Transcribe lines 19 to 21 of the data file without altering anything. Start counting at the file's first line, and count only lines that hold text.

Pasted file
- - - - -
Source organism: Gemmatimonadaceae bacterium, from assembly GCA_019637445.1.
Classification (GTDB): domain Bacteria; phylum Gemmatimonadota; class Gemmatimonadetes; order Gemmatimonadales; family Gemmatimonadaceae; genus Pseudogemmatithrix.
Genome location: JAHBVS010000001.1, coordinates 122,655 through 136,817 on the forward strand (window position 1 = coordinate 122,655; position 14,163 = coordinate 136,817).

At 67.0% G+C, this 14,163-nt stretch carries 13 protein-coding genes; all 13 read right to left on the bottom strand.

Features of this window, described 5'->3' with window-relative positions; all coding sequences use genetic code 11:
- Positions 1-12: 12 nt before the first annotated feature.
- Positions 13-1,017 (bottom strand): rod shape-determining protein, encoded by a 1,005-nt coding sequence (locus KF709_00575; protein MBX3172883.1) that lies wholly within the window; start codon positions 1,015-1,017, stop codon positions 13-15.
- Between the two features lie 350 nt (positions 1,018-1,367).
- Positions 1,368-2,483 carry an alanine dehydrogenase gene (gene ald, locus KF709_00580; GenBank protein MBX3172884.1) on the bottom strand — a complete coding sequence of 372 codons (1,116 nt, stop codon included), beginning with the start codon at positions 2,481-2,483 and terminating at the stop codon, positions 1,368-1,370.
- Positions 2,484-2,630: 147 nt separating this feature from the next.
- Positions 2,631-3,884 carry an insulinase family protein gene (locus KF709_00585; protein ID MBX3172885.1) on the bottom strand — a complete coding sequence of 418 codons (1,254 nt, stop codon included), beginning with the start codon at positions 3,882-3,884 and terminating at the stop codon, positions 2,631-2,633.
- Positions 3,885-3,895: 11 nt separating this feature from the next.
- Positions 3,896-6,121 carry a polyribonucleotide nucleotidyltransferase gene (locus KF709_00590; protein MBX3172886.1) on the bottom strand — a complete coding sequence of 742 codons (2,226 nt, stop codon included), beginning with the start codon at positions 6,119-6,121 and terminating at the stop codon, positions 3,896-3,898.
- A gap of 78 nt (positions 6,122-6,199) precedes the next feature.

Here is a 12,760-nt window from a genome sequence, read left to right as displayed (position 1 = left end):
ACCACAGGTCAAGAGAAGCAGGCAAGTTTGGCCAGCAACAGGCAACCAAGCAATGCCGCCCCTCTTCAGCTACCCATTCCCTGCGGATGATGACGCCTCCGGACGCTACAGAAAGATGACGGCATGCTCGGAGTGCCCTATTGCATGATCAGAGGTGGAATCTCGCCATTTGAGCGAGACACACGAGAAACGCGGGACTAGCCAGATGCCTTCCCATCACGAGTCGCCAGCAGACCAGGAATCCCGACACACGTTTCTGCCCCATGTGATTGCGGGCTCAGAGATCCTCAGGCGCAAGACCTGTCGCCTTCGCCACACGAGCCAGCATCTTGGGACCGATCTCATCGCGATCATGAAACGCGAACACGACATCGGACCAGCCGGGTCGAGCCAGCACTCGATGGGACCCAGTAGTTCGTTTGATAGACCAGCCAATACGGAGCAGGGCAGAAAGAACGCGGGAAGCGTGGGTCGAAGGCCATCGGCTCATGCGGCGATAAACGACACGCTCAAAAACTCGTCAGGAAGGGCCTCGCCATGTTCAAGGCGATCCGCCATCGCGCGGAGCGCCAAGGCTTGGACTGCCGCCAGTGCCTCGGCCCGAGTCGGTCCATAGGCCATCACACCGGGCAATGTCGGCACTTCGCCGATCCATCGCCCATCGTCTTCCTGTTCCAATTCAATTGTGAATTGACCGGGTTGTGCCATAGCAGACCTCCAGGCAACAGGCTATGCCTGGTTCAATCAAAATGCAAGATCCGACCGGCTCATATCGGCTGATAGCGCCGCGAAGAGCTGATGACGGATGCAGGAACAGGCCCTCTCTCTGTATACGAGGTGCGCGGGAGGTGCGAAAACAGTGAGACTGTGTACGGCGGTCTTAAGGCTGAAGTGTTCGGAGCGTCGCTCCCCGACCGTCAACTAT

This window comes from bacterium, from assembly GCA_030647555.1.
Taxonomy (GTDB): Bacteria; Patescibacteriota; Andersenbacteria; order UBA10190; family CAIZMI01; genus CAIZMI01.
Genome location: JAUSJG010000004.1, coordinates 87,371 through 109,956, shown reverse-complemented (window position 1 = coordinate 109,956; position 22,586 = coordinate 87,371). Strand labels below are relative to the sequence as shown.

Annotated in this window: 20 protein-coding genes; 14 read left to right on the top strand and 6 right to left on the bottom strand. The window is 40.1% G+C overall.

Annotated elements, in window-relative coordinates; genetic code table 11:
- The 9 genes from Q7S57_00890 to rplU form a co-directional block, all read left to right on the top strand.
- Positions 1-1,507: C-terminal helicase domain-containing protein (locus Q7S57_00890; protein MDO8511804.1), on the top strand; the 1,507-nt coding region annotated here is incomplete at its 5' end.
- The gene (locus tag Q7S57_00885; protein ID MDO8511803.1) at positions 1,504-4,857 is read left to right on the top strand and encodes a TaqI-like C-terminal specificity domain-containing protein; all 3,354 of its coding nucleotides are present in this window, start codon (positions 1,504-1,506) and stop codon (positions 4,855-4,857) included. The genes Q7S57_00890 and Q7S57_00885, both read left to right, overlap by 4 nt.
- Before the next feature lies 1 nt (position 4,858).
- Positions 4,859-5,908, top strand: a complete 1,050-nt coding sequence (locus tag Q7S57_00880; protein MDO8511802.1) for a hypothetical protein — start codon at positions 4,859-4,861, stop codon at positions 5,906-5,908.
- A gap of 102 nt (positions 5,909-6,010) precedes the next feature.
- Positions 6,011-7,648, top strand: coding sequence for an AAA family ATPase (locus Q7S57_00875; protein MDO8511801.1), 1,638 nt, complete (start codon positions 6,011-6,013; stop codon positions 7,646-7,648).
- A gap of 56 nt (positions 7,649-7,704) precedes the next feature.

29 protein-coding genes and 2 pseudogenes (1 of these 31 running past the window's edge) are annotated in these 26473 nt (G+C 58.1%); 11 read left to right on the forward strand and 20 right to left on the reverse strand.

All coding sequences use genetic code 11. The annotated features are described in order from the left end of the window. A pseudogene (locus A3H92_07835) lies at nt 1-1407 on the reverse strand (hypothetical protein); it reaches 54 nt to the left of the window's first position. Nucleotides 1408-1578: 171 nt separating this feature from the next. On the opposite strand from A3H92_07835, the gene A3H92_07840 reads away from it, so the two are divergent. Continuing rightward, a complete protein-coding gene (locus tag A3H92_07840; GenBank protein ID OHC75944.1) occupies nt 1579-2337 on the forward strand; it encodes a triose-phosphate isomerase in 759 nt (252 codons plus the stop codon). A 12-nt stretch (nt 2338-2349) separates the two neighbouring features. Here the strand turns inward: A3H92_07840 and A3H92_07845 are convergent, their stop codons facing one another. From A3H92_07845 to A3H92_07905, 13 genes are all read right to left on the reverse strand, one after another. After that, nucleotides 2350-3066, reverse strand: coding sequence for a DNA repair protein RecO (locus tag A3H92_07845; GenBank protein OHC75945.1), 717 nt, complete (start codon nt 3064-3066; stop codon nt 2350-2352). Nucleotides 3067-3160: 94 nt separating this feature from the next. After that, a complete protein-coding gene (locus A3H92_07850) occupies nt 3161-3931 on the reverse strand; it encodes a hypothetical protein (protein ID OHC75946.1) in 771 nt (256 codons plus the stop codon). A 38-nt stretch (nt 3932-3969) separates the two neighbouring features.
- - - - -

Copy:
Genome location: JAUSJG010000004.1, coordinates 87,371 through 109,956, shown reverse-complemented (window position 1 = coordinate 109,956; position 22,586 = coordinate 87,371). Strand labels below are relative to the sequence as shown.

Annotated in this window: 20 protein-coding genes; 14 read left to right on the top strand and 6 right to left on the bottom strand. The window is 40.1% G+C overall.

Annotated elements, in window-relative coordinates; genetic code table 11: